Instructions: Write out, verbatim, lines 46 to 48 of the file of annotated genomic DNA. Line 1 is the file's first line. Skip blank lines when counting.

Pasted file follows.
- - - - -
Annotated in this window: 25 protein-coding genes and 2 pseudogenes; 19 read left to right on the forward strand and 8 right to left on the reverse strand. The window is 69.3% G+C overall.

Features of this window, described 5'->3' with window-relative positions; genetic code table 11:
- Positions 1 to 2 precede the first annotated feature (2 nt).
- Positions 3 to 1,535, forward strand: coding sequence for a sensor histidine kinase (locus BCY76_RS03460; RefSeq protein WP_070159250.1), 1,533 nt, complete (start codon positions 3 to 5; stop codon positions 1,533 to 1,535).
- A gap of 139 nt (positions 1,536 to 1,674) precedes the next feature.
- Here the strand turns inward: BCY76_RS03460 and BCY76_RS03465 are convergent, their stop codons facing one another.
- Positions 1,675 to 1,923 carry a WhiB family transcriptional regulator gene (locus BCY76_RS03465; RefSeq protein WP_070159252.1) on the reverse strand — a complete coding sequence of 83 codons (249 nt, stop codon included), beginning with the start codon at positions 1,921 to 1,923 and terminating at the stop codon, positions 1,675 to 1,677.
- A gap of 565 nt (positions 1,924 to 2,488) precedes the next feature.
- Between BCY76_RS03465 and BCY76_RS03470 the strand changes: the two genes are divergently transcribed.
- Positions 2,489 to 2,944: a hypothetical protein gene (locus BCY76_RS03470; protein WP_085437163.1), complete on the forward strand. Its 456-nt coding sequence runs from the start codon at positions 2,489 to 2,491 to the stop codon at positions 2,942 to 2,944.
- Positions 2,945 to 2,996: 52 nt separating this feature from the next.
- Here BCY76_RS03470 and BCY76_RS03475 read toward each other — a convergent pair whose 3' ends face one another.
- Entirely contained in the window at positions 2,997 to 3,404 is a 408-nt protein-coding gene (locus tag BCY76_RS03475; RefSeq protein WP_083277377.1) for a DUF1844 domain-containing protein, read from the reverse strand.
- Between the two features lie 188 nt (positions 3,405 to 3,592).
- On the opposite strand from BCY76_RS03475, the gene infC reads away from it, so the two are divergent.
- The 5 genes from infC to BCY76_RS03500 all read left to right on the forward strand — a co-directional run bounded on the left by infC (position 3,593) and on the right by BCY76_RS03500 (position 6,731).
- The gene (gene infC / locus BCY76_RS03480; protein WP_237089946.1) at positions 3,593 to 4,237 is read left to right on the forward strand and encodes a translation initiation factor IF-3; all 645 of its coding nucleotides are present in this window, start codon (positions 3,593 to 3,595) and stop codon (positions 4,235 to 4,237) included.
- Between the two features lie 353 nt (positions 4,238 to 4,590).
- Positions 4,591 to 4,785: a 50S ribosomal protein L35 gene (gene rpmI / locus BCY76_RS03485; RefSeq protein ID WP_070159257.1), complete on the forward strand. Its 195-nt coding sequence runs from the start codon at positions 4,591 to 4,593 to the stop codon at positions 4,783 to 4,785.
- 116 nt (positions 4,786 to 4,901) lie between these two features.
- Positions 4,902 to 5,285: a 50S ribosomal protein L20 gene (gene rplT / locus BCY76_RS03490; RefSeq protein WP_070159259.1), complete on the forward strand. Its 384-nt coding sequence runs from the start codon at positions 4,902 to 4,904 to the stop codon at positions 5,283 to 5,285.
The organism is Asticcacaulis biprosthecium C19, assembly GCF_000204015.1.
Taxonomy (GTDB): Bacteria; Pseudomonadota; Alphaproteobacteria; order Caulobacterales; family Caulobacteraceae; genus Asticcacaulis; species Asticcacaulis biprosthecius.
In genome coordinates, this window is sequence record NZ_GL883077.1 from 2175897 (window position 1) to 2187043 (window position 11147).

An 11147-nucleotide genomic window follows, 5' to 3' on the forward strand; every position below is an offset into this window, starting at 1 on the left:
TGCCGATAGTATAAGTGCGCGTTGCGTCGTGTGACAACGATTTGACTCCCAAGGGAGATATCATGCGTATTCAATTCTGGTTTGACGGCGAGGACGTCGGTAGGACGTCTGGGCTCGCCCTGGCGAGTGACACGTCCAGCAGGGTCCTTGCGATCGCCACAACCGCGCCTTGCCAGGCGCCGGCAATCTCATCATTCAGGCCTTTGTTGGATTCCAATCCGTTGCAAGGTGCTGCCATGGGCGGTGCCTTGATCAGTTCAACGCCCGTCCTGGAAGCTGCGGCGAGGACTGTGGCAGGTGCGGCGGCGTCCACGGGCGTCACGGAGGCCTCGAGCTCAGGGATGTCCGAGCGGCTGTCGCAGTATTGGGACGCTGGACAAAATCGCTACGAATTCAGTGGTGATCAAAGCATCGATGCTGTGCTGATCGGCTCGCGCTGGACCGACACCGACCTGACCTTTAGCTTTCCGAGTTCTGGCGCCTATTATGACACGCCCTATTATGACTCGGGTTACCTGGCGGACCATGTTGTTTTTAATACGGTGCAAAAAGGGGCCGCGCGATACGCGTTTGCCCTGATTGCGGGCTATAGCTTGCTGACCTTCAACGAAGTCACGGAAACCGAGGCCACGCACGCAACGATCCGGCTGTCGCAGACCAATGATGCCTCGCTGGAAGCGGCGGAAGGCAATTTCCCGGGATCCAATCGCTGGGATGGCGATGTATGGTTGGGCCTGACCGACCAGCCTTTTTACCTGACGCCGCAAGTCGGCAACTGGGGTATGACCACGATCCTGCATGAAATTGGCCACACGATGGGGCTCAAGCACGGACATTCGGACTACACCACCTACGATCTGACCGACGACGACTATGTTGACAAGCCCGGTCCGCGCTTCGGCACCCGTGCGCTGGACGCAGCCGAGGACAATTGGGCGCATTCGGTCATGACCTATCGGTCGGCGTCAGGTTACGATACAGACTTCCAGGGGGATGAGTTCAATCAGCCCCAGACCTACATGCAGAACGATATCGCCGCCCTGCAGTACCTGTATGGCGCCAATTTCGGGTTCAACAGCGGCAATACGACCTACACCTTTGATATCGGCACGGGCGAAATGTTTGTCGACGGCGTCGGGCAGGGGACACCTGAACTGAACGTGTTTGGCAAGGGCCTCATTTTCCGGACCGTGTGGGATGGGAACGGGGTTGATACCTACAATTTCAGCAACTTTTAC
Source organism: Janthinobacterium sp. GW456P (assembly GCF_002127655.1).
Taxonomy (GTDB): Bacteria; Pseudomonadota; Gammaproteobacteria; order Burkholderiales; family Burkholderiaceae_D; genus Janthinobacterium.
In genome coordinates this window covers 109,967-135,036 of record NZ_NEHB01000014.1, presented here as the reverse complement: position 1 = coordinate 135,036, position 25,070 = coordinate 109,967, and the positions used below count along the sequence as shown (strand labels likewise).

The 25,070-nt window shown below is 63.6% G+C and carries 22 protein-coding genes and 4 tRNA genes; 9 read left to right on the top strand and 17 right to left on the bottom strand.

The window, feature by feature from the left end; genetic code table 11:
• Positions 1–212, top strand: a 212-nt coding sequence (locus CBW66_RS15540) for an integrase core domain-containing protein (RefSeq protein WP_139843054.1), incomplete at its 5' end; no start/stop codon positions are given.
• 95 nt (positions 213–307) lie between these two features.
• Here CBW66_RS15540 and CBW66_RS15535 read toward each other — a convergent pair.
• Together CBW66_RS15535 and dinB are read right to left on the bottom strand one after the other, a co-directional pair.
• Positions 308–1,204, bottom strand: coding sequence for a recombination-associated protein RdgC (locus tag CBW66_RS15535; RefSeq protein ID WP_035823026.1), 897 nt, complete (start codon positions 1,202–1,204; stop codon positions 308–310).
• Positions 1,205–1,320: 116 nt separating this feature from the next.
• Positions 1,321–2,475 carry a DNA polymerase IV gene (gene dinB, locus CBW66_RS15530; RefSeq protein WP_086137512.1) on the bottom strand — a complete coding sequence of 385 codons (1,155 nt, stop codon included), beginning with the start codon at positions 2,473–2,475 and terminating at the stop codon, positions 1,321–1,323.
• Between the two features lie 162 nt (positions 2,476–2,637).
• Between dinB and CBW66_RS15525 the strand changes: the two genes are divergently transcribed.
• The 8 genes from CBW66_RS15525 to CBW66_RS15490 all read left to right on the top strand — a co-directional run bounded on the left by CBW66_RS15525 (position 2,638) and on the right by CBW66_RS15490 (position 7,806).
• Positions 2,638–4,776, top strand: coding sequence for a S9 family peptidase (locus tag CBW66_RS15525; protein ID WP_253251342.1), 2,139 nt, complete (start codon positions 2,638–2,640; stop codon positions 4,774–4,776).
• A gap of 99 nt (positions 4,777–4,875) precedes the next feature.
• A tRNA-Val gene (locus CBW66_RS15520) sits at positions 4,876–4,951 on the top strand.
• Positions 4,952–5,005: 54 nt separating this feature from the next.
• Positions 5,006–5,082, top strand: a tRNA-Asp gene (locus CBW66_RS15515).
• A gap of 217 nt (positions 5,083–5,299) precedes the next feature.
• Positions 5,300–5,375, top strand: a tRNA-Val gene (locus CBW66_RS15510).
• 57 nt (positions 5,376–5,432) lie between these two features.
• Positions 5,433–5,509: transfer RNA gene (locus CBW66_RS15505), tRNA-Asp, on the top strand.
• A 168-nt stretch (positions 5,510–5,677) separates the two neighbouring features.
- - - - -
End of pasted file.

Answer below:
• Positions 5,006–5,082, top strand: a tRNA-Asp gene (locus CBW66_RS15515).
• A gap of 217 nt (positions 5,083–5,299) precedes the next feature.
• Positions 5,300–5,375, top strand: a tRNA-Val gene (locus CBW66_RS15510).